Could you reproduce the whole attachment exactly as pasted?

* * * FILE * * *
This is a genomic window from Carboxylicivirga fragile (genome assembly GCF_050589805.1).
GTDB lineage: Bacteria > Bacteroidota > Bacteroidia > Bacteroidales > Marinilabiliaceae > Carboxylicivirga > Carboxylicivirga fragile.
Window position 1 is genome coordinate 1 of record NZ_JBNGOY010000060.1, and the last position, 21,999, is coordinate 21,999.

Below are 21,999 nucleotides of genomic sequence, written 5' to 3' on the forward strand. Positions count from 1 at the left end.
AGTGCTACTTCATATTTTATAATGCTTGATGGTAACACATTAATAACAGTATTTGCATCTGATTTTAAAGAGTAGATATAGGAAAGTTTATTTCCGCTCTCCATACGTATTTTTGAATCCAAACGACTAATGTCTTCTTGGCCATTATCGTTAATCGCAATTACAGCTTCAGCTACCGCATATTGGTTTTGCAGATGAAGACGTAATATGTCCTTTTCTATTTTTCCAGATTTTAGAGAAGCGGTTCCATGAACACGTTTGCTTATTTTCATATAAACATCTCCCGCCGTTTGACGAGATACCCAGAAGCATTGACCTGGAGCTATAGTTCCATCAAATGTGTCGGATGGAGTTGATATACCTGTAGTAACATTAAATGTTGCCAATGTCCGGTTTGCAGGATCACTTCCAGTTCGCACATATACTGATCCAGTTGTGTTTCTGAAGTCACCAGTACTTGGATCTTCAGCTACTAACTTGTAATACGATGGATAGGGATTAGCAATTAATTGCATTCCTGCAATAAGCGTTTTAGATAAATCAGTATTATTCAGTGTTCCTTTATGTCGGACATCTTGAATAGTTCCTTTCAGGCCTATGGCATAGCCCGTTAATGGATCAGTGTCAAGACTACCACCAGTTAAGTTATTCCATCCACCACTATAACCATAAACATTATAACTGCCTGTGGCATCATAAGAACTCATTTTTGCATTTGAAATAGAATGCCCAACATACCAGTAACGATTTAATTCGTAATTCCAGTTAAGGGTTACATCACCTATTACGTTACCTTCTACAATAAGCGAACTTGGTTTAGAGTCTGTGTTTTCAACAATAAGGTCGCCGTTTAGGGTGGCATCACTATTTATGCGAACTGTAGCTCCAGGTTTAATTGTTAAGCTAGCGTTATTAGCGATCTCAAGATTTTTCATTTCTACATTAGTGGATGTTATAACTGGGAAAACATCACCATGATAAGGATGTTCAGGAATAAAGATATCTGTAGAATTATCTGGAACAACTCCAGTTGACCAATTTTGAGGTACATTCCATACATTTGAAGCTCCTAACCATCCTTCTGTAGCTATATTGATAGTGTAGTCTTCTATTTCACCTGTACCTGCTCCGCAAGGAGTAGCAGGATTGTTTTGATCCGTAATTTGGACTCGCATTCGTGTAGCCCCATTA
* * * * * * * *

This is a genomic window from Carboxylicivirga fragile (genome assembly GCF_050589805.1).
GTDB lineage: Bacteria > Bacteroidota > Bacteroidia > Bacteroidales > Marinilabiliaceae > Carboxylicivirga > Carboxylicivirga fragile.
Window position 1 is genome coordinate 1 of record NZ_JBNGOY010000060.1, and the last position, 21,999, is coordinate 21,999.

Below are 21,999 nucleotides of genomic sequence, written 5' to 3' on the forward strand. Positions count from 1 at the left end.
AGTGCTACTTCATATTTTATAATGCTTGATGGTAACACATTAATAACAGTATTTGCATCTGATTTTAAAGAGTAGATATAGGAAAGTTTATTTCCGCTCTCCATACGTATTTTTGAATCCAAACGACTAATGTCTTCTTGGCCATTATCGTTAATCGCAATTACAGCTTCAGCTACCGCATATTGGTTTTGCAGATGAAGACGTAATATGTCCTTTTCTATTTTTCCAGATTTTAGAGAAGCGGTTCCATGAACACGTTTGCTTATTTTCATATAAACATCTCCCGCCGTTTGACGAGATACCCAGAAGCATTGACCTGGAGCTATAGTTCCATCAAATGTGTCGGATGGAGTTGATATACCTGTAGTAACATTAAATGTTGCCAATGTCCGGTTTGCAGGATCACTTCCAGTTCGCACATATACTGATCCAGTTGTGTTTCTGAAGTCACCAGTACTTGGATCTTCAGCTACTAACTTGTAATACGATGGATAGGGATTAGCAATTAATTGCATTCCTGCAATAAGCGTTTTAGATAAATCAGTATTATTCAGTGTTCCTTTATGTCGGACATCTTGAATAGTTCCTTTCAGGCCTATGGCATAGCCCGTTAATGGATCAGTGTCAAGACTACCACCAGTTAAGTTATTCCATCCACCACTATAACCATAAACATTATAACTGCCTGTGGCATCATAAGAACTCATTTTTGCATTTGAAATAGAATGCCCAACATACCAGTAACGATTTAATTCGTAATTCCAGTTAAGGGTTACATCACCTATTACGTTACCTTCTACAATAAGCGAACTTGGTTTAGAGTCTGTGTTTTCAACAATAAGGTCGCCGTTTAGGGTGGCATCACTATTTATGCGAACTGTAGCTCCAGGTTTAATTGTTAAGCTAGCGTTATTAGCGATCTCAAGATTTTTCATTTCTACATTAGTGGATGTTATAACTGGGAAAACATCACCATGATAAGGATGTTCAGGAATAAAGATATCTGTAGAATTATCTGGAACAACTCCAGTTGACCAATTTTGAGGTACATTCCATACATTTGAAGCTCCTAACCATCCTTCTGTAGCTATATTGATAGTGTAGTCTTCTATTTCACCTGTACCTGCTCCGCAAGGAGTAGCAGGATTGTTTTGATCCGTAATTTGGACTCGCATTCGTGTAGCCCCATTA